Friday, June 24, 2016

Power BI: Custom Visuals - Hierarchy Slicer

I've been playing with PowerBI recently and have discovered their Gallery of Custom Visuals. I decided to try a few to see what they do and determine whether they'd be useful in future PowerBI projects.

Previously, I tested the "Meme generator" (Note: this visualization has been removed temporarily from the PowerBI website, but should reappear shortly). This time, I've chosen one that I hope to be useful to PowerBI users.

The Hierarchy Slicer is available from the PowerBI Gallery of Custom Visuals. Click on its icon to open up the Description and Download dialog. This dialog also offers the option to download a sample PowerBI file that demonstrates the use of the visual.


Testing

After examining the sample file, I decided to experiment with the new visual on my own.

As with all custom visuals, when you open a new PowerBI report, the custom visual is not automatically available in the visuals list. To make it available you must first import it into the Visualizations bar by clicking on the " . . . " icon.

PowerBI will pop up a warning that you're attempting to load a custom visual and that you should only open it if you trust its author and source.
 Click on Import to open a dialog to browse for the custom visual you just downloaded. It should be named, "HierarchySlicer.0.6.0.pbiviz" (or similar - they may have updated it since I downloaded it) and it should be located in the directory where you normally download files (unless you already moved it to another location).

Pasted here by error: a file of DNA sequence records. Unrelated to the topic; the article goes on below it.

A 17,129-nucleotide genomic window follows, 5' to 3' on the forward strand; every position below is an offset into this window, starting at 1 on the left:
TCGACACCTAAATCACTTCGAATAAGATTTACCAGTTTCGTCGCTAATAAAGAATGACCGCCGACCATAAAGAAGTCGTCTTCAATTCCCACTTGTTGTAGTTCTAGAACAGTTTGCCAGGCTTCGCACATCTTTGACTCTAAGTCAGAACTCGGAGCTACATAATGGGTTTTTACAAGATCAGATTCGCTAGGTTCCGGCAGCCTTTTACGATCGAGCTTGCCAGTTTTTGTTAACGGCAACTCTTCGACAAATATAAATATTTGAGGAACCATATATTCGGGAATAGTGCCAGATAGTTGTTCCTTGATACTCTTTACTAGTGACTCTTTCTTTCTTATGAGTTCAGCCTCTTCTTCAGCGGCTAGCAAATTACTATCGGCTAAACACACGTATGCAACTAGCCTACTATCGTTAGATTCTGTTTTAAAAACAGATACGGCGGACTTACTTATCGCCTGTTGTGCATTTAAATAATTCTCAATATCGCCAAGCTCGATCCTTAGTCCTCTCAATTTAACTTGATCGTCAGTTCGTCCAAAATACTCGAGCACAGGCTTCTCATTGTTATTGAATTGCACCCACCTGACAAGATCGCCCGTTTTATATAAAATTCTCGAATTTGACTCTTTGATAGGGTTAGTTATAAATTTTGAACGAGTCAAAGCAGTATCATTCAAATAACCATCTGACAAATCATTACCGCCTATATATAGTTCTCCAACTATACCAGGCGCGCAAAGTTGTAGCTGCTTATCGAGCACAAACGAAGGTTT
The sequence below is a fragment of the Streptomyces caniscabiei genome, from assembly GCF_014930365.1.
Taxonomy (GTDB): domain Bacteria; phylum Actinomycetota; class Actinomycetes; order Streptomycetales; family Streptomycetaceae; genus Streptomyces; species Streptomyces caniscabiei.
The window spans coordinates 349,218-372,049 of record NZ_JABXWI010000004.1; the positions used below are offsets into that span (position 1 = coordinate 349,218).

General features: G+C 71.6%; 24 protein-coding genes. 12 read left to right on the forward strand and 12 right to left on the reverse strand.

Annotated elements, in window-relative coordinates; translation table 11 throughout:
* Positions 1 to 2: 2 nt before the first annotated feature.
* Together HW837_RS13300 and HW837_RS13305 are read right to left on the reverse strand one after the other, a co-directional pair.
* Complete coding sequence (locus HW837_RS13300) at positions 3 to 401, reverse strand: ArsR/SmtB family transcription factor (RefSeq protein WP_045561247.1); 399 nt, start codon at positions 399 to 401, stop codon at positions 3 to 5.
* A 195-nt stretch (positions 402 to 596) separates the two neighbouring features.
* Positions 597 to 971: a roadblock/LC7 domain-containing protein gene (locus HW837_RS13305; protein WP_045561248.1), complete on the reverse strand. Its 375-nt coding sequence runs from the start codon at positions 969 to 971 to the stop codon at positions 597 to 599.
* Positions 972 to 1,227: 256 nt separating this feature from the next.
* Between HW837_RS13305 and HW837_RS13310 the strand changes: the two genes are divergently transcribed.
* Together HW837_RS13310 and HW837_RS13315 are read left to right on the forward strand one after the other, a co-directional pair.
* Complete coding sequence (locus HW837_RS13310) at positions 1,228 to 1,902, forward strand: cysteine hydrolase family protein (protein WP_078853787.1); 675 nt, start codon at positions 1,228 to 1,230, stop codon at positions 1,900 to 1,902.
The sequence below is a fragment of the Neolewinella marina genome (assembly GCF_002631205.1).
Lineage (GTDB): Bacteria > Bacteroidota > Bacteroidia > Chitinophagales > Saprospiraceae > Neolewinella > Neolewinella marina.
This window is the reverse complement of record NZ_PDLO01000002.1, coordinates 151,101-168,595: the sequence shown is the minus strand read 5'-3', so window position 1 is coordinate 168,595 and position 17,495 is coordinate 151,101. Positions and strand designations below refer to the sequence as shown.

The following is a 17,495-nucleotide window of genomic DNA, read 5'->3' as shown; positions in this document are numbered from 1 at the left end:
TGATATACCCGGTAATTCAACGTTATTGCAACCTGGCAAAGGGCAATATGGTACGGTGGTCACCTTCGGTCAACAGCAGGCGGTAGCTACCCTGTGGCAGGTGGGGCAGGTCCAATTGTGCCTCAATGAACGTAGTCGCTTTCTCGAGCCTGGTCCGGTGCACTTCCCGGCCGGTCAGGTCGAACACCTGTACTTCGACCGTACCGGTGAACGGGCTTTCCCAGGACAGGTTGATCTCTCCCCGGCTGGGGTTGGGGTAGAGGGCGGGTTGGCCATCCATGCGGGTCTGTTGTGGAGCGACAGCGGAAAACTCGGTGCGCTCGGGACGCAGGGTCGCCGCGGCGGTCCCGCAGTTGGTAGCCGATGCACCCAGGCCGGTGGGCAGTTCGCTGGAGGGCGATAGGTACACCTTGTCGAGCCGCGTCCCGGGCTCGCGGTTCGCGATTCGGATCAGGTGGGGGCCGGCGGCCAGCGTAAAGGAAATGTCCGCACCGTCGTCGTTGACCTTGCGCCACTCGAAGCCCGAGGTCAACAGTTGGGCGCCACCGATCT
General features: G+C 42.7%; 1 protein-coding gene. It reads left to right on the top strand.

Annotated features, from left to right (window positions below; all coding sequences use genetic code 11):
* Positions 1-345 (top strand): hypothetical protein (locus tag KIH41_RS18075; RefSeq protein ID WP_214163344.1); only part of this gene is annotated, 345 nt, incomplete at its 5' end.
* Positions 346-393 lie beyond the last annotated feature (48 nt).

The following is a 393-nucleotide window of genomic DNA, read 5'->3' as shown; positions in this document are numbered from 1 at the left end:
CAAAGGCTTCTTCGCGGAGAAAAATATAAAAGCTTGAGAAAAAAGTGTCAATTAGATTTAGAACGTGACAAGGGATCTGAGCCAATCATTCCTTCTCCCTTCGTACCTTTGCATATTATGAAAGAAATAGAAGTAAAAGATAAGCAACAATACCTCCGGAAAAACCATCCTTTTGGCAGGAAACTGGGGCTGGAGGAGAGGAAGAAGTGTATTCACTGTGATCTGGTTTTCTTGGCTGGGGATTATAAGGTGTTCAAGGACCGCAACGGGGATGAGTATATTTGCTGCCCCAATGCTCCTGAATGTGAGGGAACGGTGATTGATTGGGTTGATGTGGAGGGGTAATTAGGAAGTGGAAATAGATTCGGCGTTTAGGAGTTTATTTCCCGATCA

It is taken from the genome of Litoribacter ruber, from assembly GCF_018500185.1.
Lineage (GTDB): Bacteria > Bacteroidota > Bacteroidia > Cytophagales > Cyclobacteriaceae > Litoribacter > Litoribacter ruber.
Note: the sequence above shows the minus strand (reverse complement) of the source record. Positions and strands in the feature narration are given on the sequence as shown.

After you select the custom visual file, PowerBI should pop up a message stating "The visual was successfully imported into this report."  You can now use it in the report you currently have open.

The new custom Visual will be between the last standard Visual and the ". . ." symbol, as highlighted in yellow, below.
Please keep in mind that for every report where you wish to use a custom visual, it will have to be imported into the current report because PowerBI only keeps the custom visuals linked in the individual reports and not in the application itself. 

For my first experiment with the Hierarchy Slicer, I used the Foodmart.mdb as the data source. I defined a hierarchy in the product_class table (product_family, product_department, product_category, product_subcategory), and set up a report for "Store sales by product hierarchy".

I then added the Hierarchy Slicer to my report and selected the Product Hierarchy for the "fields"

I could then click on various levels of data and observe the filtering of the products change as I made different selections. 

Observations

The Good

  • Easy to use
  • Works great for small hierarchies 
  • Can configure either as "single select" or "multi-select"

The Bad

  • The formatting option to switch the selection from single select to multi-select disappears after the first time the data is filtered, so choose wisely.
  • The hierarchy levels cannot be collapsed, so when working with Date hierarchies, be sure to remove levels below Month from the Hierarchy Slicer otherwise finding dates in the middle of the hierarchy (such as a date 2 years from earliest and 3 years from latest dates) will be extremely challenging. The slicer will also produce an error when loading more than 5 years of dates.

Conclusion

While the Hierarchy slicer is an excellent concept, because it lacks the ability to collapse the hierarchies, I think I'd rather use multiple instances of the standard "Slicer" visual to handle the filtering of the lower level hierarchy choices.


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